President’s Perspective

What is most important to you at UUCC?”

By Todd Iveson, 2017-18 President

Writing this monthly article, as with many things in life, is both a blessing and a burden. The burden comes as the deadline approaches and I realize that I don’t have a clue what I want to write about that is meaningful to me and, I hope, to you.

The blessing is that each month so far the pressure of the deadline makes me really look at what’s going on in our church in the search for a theme. For me, and perhaps for you, much of my life in the church – and in life in general – is a matter of routine. I put one foot in front of the other and walk the well-trodden paths of life without really experiencing what is going on around me. The deadline makes me slow down and look around.

This month, my attention settled on our annual Founders’ Day celebration. With a couple of notable exceptions (50th anniversary in 2001, Rev. Haney honored as minister emeritus in 2016), over the 19 years I have been a member of UUCC, Founders’ Day has been an annual date on the church calendar that came and went without much reflection. This year is different.

This year, I realize how blessed I am that our founders made the effort to form their fellowship 67 years ago. Without their efforts, the congregation that is so much a part of my life would not exist. Columbia without a home for those of us who seek an environment in which we can pursue the very human quest for spiritual meaning without dogma would not be as rich. Our founders could not foresee the future of the modest fellowship they formed, but I am very grateful that they planted the seed that brought us all together in a community of radical welcome that seeks to help heal our world.

It is our responsibility to be good stewards of the gift they gave us. Our stewardship campaign will begin Feb. 4 and run through March 4. The theme this year is “Weaving Community Together.” The highlight will be a series of small-group dinners where we can gather to share why UUCC is important to each of us. I know Cande and I came to UUCC when our children were young so they could learn the tools necessary for them to search for their purpose in an atmosphere of open inquiry. We stay because of our community, the opportunity to serve and make a difference, and to have a safe place to explore what it means to be human.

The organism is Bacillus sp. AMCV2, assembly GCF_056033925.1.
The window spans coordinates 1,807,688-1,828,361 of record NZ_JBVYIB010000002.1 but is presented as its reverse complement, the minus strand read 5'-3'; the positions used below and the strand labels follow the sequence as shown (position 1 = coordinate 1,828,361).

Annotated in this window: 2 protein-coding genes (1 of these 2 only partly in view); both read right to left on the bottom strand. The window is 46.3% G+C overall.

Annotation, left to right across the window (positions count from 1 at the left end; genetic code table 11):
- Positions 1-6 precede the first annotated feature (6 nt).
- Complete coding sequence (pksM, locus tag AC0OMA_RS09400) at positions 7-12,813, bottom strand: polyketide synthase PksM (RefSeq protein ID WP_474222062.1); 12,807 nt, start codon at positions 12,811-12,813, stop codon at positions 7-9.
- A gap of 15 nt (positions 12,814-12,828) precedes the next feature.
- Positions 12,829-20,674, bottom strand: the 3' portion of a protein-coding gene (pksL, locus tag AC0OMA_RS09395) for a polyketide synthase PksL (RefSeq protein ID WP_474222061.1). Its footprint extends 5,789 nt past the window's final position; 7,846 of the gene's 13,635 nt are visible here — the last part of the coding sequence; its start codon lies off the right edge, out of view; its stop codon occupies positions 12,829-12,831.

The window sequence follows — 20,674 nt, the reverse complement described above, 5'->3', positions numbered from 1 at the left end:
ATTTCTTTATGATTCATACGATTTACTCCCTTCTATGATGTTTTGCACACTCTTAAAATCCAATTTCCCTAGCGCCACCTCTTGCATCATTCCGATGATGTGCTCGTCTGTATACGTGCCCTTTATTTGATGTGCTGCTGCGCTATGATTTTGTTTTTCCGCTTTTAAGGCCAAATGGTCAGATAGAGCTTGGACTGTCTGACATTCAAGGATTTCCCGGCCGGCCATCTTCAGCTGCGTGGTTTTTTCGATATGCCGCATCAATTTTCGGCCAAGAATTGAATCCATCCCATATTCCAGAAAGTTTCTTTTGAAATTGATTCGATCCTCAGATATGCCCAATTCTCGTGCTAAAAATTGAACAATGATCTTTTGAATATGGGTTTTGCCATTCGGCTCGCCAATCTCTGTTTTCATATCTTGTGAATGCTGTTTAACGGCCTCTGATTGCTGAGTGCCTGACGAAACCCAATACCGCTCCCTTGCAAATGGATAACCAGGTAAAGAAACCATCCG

The stewardship campaign is, of course, about obtaining pledges to support the work of our congregation, from keeping the lights on to social action to youth R.E. to all of the other activities that go on at UUCC. These efforts are supported in large part by the many committed volunteers at UUCC. But they cannot do it alone. The staff, our facility, and funds to support our many initiatives are critical, and receiving commitments by pledge allows us to be good stewards of the resources you generously provide.

But this campaign and the small-dinner format provides an opportunity for deeper connection that in many ways is far more significant than a monetary commitment. A group of us gathered last Sunday to discuss the campaign. We began our meeting answering the question: What is most important to you about UUCC? Some in the meeting I’ve known for 19 years and others I have known for far less time. But no matter how long our acquaintance, I learned something new about each individual, and feel a deeper connection as a result. I urge you to take advantage of this opportunity. I’m sure you will find it rewarding.

On a not totally unrelated note, I took Marques up on his invitation to join the mass choir for Founders ‘Day services. I haven’t sung in a choir since I was a soprano, and I haven’t sung in a stage chorus for more than 40 years, so I wasn’t sure what to expect. Bottom line: Marques makes singing fun while making everyone a better singer. And we even sound like we know what we’re doing! Amazing. If you like to sing at all, I recommend you give the choir a try. You may just find it’s what you’ve been looking for.